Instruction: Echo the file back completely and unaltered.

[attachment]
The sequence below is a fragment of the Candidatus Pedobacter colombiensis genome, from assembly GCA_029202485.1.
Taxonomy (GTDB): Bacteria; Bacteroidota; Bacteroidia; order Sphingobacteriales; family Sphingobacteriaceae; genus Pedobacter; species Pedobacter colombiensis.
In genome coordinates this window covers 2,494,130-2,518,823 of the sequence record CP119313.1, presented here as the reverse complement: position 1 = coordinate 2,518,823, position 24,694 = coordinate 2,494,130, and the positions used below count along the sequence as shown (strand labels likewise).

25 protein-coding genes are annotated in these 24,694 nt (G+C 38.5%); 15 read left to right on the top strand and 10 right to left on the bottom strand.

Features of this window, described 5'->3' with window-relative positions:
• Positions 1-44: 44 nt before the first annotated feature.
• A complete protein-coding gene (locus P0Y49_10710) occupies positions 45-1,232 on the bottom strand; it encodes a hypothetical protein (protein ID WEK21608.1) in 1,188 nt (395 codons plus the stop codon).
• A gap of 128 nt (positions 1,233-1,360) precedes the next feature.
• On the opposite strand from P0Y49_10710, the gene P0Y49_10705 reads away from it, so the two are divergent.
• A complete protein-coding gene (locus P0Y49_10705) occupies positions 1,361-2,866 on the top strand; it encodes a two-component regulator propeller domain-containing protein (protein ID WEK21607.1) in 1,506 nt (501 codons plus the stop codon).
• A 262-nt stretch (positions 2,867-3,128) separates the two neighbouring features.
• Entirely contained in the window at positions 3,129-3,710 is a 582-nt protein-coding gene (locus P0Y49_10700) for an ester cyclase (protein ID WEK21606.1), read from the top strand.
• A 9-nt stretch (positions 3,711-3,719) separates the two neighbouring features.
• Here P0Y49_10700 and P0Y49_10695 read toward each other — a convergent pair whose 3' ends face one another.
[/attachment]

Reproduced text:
The sequence below is a fragment of the Candidatus Pedobacter colombiensis genome, from assembly GCA_029202485.1.
Taxonomy (GTDB): Bacteria; Bacteroidota; Bacteroidia; order Sphingobacteriales; family Sphingobacteriaceae; genus Pedobacter; species Pedobacter colombiensis.
In genome coordinates this window covers 2,494,130-2,518,823 of the sequence record CP119313.1, presented here as the reverse complement: position 1 = coordinate 2,518,823, position 24,694 = coordinate 2,494,130, and the positions used below count along the sequence as shown (strand labels likewise).

25 protein-coding genes are annotated in these 24,694 nt (G+C 38.5%); 15 read left to right on the top strand and 10 right to left on the bottom strand.

Features of this window, described 5'->3' with window-relative positions:
• Positions 1-44: 44 nt before the first annotated feature.
• A complete protein-coding gene (locus P0Y49_10710) occupies positions 45-1,232 on the bottom strand; it encodes a hypothetical protein (protein ID WEK21608.1) in 1,188 nt (395 codons plus the stop codon).
• A gap of 128 nt (positions 1,233-1,360) precedes the next feature.
• On the opposite strand from P0Y49_10710, the gene P0Y49_10705 reads away from it, so the two are divergent.
• A complete protein-coding gene (locus P0Y49_10705) occupies positions 1,361-2,866 on the top strand; it encodes a two-component regulator propeller domain-containing protein (protein ID WEK21607.1) in 1,506 nt (501 codons plus the stop codon).
• A 262-nt stretch (positions 2,867-3,128) separates the two neighbouring features.
• Entirely contained in the window at positions 3,129-3,710 is a 582-nt protein-coding gene (locus P0Y49_10700) for an ester cyclase (protein ID WEK21606.1), read from the top strand.
• A 9-nt stretch (positions 3,711-3,719) separates the two neighbouring features.
• Here P0Y49_10700 and P0Y49_10695 read toward each other — a convergent pair whose 3' ends face one another.